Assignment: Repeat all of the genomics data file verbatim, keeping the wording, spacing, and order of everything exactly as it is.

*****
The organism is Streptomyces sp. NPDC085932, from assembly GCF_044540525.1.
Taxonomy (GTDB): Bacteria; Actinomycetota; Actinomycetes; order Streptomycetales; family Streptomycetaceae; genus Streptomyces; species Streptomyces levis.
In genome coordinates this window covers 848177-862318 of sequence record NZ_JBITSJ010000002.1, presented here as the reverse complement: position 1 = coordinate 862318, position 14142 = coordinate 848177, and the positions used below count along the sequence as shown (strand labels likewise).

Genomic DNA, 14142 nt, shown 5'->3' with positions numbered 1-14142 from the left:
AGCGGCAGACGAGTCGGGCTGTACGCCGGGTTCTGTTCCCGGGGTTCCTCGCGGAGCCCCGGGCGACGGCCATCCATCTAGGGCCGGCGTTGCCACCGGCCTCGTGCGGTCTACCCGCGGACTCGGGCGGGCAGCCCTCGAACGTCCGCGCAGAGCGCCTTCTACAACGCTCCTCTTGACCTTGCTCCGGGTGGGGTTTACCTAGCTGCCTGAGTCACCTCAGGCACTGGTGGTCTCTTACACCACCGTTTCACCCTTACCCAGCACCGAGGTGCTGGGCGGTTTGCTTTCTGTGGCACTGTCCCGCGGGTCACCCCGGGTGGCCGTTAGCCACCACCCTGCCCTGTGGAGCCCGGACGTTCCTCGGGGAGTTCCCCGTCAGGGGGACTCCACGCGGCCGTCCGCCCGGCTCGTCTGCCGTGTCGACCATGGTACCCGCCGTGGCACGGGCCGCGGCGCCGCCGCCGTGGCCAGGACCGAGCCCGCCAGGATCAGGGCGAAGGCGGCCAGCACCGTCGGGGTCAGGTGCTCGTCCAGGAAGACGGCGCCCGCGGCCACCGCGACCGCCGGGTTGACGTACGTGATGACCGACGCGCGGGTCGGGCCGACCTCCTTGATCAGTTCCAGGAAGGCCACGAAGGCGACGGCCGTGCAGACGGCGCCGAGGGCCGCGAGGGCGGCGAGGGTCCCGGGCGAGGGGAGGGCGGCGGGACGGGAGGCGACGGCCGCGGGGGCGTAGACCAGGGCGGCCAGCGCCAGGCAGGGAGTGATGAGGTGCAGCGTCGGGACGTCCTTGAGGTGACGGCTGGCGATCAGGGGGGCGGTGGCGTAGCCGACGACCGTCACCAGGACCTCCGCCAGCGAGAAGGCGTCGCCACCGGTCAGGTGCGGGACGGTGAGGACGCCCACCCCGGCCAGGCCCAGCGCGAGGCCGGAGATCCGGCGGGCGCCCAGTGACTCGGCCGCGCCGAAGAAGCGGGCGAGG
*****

The organism is Streptomyces sp. NPDC085932, from assembly GCF_044540525.1.
Taxonomy (GTDB): Bacteria; Actinomycetota; Actinomycetes; order Streptomycetales; family Streptomycetaceae; genus Streptomyces; species Streptomyces levis.
In genome coordinates this window covers 848177-862318 of sequence record NZ_JBITSJ010000002.1, presented here as the reverse complement: position 1 = coordinate 862318, position 14142 = coordinate 848177, and the positions used below count along the sequence as shown (strand labels likewise).

Genomic DNA, 14142 nt, shown 5'->3' with positions numbered 1-14142 from the left:
AGCGGCAGACGAGTCGGGCTGTACGCCGGGTTCTGTTCCCGGGGTTCCTCGCGGAGCCCCGGGCGACGGCCATCCATCTAGGGCCGGCGTTGCCACCGGCCTCGTGCGGTCTACCCGCGGACTCGGGCGGGCAGCCCTCGAACGTCCGCGCAGAGCGCCTTCTACAACGCTCCTCTTGACCTTGCTCCGGGTGGGGTTTACCTAGCTGCCTGAGTCACCTCAGGCACTGGTGGTCTCTTACACCACCGTTTCACCCTTACCCAGCACCGAGGTGCTGGGCGGTTTGCTTTCTGTGGCACTGTCCCGCGGGTCACCCCGGGTGGCCGTTAGCCACCACCCTGCCCTGTGGAGCCCGGACGTTCCTCGGGGAGTTCCCCGTCAGGGGGACTCCACGCGGCCGTCCGCCCGGCTCGTCTGCCGTGTCGACCATGGTACCCGCCGTGGCACGGGCCGCGGCGCCGCCGCCGTGGCCAGGACCGAGCCCGCCAGGATCAGGGCGAAGGCGGCCAGCACCGTCGGGGTCAGGTGCTCGTCCAGGAAGACGGCGCCCGCGGCCACCGCGACCGCCGGGTTGACGTACGTGATGACCGACGCGCGGGTCGGGCCGACCTCCTTGATCAGTTCCAGGAAGGCCACGAAGGCGACGGCCGTGCAGACGGCGCCGAGGGCCGCGAGGGCGGCGAGGGTCCCGGGCGAGGGGAGGGCGGCGGGACGGGAGGCGACGGCCGCGGGGGCGTAGACCAGGGCGGCCAGCGCCAGGCAGGGAGTGATGAGGTGCAGCGTCGGGACGTCCTTGAGGTGACGGCTGGCGATCAGGGGGGCGGTGGCGTAGCCGACGACCGTCACCAGGACCTCCGCCAGCGAGAAGGCGTCGCCACCGGTCAGGTGCGGGACGGTGAGGACGCCCACCCCGGCCAGGCCCAGCGCGAGGCCGGAGATCCGGCGGGCGCCCAGTGACTCGGCCGCGCCGAAGAAGCGGGCGAGG